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Column: Multitude of scandals leave Obama's 2nd term in tatters

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The late John Williams, once known as the conscience of the U.S. Senate, must be up there shaking his head in disgust over the predicament of the Internal Revenue Service.

The Delaware Republican was elected to the Senate in 1946. In 1947 and 1948, he took on corruption within the IRS and ended up the winner, a feat that doesn’t happen that often. When it was over, probably the most feared agency in government was radically reorganized. People went to jail or resigned; and Williams every year thereafter boxed up all his considerable records, including those from chicken farms, and shipped them off down the avenue to the treasury agency’s headquarters.

Why? Because, he once told me, the odds were great that they would “audit the heck out of me

every year.”


Those were the days when any member of Congress with the temerity to challenge the tax collectors’ policies could pretty much count on retaliation. The auditors never found anything wrong, and Williams got a kick out of the fact that the “guys with the green eye shades” had to pore over all those boxes.

Now this major IRS faux pas and two other scandals are threatening to derail Barack Obama’s ambitious second-term agenda — or at least slow it down and leave the president’s historic image in tatters.

While the tax agency’s official policy seems to be that the perusal of tea party tax-exempt applications was not politically motivated, I would offer anyone who buys into that a choice piece of

Washington real estate at 1600 Pennsylvania Avenue at a ridiculously low price. If this was orchestrated solely by overworked drones in the Cincinnati regional office, with no instructions from headquarters, my name is really T. Lamar Caudle — one of those forced to resign in Williams’ investigation into unprecedented corruption.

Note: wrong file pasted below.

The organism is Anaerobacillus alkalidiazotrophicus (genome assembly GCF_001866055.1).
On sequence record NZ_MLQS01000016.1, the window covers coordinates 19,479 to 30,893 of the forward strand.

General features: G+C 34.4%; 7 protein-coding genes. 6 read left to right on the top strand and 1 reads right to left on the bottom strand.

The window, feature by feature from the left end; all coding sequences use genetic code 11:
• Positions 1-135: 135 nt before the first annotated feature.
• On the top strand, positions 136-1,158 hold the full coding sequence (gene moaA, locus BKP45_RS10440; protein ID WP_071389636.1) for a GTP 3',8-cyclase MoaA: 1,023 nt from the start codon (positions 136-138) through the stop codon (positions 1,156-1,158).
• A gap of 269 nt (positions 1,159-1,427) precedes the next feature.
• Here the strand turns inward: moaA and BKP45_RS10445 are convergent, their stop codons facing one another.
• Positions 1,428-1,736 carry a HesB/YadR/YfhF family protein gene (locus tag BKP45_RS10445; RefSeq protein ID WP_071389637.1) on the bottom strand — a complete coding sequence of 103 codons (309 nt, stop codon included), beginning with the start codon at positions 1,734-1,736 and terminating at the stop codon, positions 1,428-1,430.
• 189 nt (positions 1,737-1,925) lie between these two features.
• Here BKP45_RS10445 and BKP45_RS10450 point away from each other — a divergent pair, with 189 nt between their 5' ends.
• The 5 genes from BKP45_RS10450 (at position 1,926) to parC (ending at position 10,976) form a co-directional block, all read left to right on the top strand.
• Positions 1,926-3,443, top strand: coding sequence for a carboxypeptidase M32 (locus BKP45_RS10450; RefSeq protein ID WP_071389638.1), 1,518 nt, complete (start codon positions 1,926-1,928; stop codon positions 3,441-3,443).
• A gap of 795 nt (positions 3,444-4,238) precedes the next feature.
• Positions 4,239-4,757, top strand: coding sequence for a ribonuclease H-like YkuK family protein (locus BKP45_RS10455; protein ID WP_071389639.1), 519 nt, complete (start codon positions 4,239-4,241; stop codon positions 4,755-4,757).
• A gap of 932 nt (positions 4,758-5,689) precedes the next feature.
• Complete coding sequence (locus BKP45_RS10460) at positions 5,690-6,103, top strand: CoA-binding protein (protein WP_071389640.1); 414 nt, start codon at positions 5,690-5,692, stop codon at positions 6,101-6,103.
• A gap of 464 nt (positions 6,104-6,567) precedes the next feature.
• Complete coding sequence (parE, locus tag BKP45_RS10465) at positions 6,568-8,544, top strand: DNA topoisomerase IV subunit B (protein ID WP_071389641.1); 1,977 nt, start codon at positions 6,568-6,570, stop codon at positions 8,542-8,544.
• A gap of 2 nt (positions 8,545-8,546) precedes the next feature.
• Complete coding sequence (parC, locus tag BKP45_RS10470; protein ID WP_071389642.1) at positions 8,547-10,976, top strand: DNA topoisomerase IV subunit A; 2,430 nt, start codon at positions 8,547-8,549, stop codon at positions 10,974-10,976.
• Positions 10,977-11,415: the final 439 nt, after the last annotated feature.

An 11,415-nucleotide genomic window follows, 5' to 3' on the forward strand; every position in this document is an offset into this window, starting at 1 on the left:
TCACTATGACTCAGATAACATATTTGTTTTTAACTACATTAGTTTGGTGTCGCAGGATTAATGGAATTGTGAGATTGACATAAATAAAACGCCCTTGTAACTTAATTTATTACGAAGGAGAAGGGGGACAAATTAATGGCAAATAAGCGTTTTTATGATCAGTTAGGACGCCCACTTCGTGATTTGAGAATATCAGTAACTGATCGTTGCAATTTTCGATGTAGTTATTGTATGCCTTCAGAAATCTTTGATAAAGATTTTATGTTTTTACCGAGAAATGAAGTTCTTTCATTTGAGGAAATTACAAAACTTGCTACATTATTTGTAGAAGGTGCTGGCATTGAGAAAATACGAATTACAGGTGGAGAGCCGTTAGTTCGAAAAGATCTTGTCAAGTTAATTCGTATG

A close perusal of that past scandal would disclose how often the blame is placed on subordinates who took things too far.

Two other debacles — involving Benghazi and the Associated Press — are every bit as politically damaging to Obama.

The first highlights the danger of diplomatic service in a State Department that, at least in this case, put a lower priority on security of human life and then concocted a story to cover up its failure, calling it the result of a “demonstration” gone wrong.

That is why we were unaware of the dangers facing Ambassador Christopher Stevens and three other Americans who died as a result of this tragic lack of diligence. But let’s face it. While the inexcusable fishing expedition into the Associated Press’s telephone records probably isn’t as sexy to the general public as the other two scandals, it darn well should be.

At stake is the right of a free press to operate without the

intrusion of a government which when it comes to finding leaks comes close to being despotic. This is the worst kind of First Amendment violation, folks. It threatens your right to know — in a way that I’ve rarely, if ever, seen in my half-century of journalism in this town.

The chief executive says there should be a balance between protecting national security and a free press. There is, pal. It’s called the courts. When the government is conducting such a sweeping inquiry that it requires fishing into the telephone records of more than 100 journalists, there is an obligation not only to notify the targets of this expedition but to give them a chance to challenge the action judicially.

The Obama administration has been more aggressive about leaks than any of its predecessors. Leaks are the life’s blood of news coverage. Without them, any number of bad things can happen. That doesn’t mean national security shouldn’t be protected, simply that leaks are an immutable force and will remain so no matter how much intimidation is exerted from on high.

Actually, every president has used leaks to his advantage, flying trial balloons and spreading disinformation. When covering a White House, one needs to realize there’s only a tiny distance between being leaked to and leaked on.

Heads should roll at three

places — the IRS, the State Department and the Justice Department — and should include that of the attorney general of the United States.

Dan K. Thomasson, a Hoosier native and Franklin College trustee, is former editor of the Scripps Howard News Service. Send comments to letters@dailyjournal.net.

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